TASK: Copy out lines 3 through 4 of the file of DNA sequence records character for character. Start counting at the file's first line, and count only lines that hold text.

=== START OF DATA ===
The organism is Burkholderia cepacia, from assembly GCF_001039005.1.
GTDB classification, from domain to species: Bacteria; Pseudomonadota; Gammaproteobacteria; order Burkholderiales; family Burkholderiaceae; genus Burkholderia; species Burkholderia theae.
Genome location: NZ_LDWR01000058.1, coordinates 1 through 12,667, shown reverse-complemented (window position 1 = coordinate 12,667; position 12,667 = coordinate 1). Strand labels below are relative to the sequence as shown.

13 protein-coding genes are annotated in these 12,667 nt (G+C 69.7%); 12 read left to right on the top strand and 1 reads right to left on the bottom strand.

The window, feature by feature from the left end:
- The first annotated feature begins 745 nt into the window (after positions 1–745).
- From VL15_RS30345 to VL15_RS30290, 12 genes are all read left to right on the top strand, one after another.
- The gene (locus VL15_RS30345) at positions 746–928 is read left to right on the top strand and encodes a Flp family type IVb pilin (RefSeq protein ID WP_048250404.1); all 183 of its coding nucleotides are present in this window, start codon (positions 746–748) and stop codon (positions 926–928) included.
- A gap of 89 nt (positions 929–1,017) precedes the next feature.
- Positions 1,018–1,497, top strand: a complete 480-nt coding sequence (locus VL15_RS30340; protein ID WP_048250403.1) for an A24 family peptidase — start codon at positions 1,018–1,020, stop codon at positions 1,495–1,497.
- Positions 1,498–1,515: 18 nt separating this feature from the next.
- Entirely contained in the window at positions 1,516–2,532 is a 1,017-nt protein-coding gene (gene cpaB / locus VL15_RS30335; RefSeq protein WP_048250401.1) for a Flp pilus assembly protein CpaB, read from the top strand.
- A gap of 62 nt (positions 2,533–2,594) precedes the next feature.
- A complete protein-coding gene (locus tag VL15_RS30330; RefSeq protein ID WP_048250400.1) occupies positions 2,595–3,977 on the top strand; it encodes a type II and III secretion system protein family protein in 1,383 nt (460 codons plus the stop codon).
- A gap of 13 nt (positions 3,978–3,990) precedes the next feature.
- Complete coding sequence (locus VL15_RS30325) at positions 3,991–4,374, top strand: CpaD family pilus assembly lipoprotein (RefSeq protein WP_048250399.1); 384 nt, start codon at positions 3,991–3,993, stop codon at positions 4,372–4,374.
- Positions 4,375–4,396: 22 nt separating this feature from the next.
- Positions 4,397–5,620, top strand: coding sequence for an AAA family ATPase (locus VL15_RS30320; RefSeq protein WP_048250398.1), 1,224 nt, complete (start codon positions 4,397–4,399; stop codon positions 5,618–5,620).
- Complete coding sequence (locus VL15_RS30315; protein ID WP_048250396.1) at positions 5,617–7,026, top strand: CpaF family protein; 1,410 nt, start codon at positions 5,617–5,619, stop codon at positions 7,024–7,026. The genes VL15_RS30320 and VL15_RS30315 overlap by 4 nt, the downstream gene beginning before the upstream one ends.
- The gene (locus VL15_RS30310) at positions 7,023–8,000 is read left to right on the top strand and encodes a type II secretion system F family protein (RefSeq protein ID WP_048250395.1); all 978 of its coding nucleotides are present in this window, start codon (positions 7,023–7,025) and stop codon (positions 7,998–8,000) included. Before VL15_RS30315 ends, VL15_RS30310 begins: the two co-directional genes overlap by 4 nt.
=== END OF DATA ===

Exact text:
Genome location: NZ_LDWR01000058.1, coordinates 1 through 12,667, shown reverse-complemented (window position 1 = coordinate 12,667; position 12,667 = coordinate 1). Strand labels below are relative to the sequence as shown.

13 protein-coding genes are annotated in these 12,667 nt (G+C 69.7%); 12 read left to right on the top strand and 1 reads right to left on the bottom strand.